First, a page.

After a lengthy discussion with a friend of mine, I have decided to post some tips regarding dual axis trackers for those of you wanting to implement them in your home solar PV systems. I won’t say I laughed much during the discussion, but you will get the idea of the conversation about his experiences as a solar installer in Florida.
The following are just some basic tips to consider when thinking about using a tracked system. Preferably before you buy the equipment.
Use Proper Shading and Spacing
Static solar arrays are relatively simple to site properly. They need a solid frame, a small space in-between and a couple of inches underneath for airflow. They need an unobstructed view of the sun for as much of the day as possible. Using dual axis trackers adds to that requirement.
As they move during the day, the tracked array will be somewhere near vertical at dawn and dusk. Whatever is behind the array will find itself in the shade for quite a while. If you’re using two arrays, make sure one does not shade the other. Or that the array doesn’t put anything else into the shade, like your house for example.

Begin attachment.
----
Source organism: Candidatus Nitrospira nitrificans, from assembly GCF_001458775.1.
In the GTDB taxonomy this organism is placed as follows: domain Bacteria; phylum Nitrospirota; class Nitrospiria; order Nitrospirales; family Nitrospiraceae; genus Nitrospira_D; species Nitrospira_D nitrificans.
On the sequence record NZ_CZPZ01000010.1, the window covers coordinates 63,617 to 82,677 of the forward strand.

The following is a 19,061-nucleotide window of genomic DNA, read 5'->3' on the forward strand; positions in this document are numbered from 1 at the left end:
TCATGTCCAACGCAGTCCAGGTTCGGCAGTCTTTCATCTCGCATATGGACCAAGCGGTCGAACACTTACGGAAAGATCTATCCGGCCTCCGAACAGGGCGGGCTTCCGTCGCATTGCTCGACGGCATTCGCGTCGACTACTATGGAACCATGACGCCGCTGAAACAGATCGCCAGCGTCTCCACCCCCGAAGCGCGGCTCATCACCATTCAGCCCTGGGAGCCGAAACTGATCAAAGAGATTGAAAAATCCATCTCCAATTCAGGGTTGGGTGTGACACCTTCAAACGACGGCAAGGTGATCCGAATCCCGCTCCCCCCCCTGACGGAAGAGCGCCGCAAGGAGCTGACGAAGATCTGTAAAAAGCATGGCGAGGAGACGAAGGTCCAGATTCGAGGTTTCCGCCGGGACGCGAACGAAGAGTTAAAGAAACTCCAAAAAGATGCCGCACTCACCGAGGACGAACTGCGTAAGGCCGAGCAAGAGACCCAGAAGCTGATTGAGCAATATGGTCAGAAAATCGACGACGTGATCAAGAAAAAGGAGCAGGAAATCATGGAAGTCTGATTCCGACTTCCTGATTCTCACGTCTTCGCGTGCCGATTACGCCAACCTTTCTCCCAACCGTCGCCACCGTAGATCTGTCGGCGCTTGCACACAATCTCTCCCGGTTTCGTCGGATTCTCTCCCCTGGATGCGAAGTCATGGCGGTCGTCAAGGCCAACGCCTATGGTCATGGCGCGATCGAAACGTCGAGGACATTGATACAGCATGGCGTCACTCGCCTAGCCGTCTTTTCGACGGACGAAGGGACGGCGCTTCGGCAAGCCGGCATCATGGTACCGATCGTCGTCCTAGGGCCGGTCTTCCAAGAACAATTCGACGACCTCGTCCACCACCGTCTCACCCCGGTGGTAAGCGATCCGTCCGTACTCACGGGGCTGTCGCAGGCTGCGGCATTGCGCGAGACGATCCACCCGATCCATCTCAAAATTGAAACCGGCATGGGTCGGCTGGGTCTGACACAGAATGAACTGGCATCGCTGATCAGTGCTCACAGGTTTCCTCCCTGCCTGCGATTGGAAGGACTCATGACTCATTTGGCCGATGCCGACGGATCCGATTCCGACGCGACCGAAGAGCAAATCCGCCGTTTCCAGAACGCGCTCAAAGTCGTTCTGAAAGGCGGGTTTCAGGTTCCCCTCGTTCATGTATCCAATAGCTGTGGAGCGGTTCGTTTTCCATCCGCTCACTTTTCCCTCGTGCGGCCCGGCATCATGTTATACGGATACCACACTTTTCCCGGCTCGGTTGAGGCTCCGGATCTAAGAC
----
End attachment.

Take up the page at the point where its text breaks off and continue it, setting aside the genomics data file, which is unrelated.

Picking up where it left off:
Use a Solid Foundation
A dual axis tracker can provide a decent power increase when used correctly. However it generally costs more to implement than a static array. Trying to claw back some of that expense by using less, or inferior concrete is definitely the way not to do it.
On a pole mounted array, there is a lot of weight, and a lot of gravity on a very narrow point. A pole mounted array is a giant windbreak and will catch every gust that comes your way. It needs to be anchored very securely.
Otherwise the concrete will crack under the stress and the whole lot can come crashing down. If anything, over-specify the foundation. More concrete, good concrete, is ideal here.
Check the Utility Limits When Grid-Tied
The ability to sell excess power to your local power company is a very useful idea. It’s something that the Europeans have been doing for years, and it seems to be slowly catching on over here. Not every power company has such arrangements, so it’s worth checking before spending extra on an array to purely sell back excess power.
Of those power companies that do buy power, it’s best to check their terms to ensure they are a) fair, and b) have realistic limits. It’s not always worth buying an extra couple of panels for the dual axis tracker system purely to sell.
While trying to speed up the ROI on the system is laudable, if the power company has yearly limits of how much power they will buy, you may be wasting money.
These are all common sense tips, but as I learned the other day, not everyone knows them. Hopefully, this post will save families some hard-earned money and a lot of work.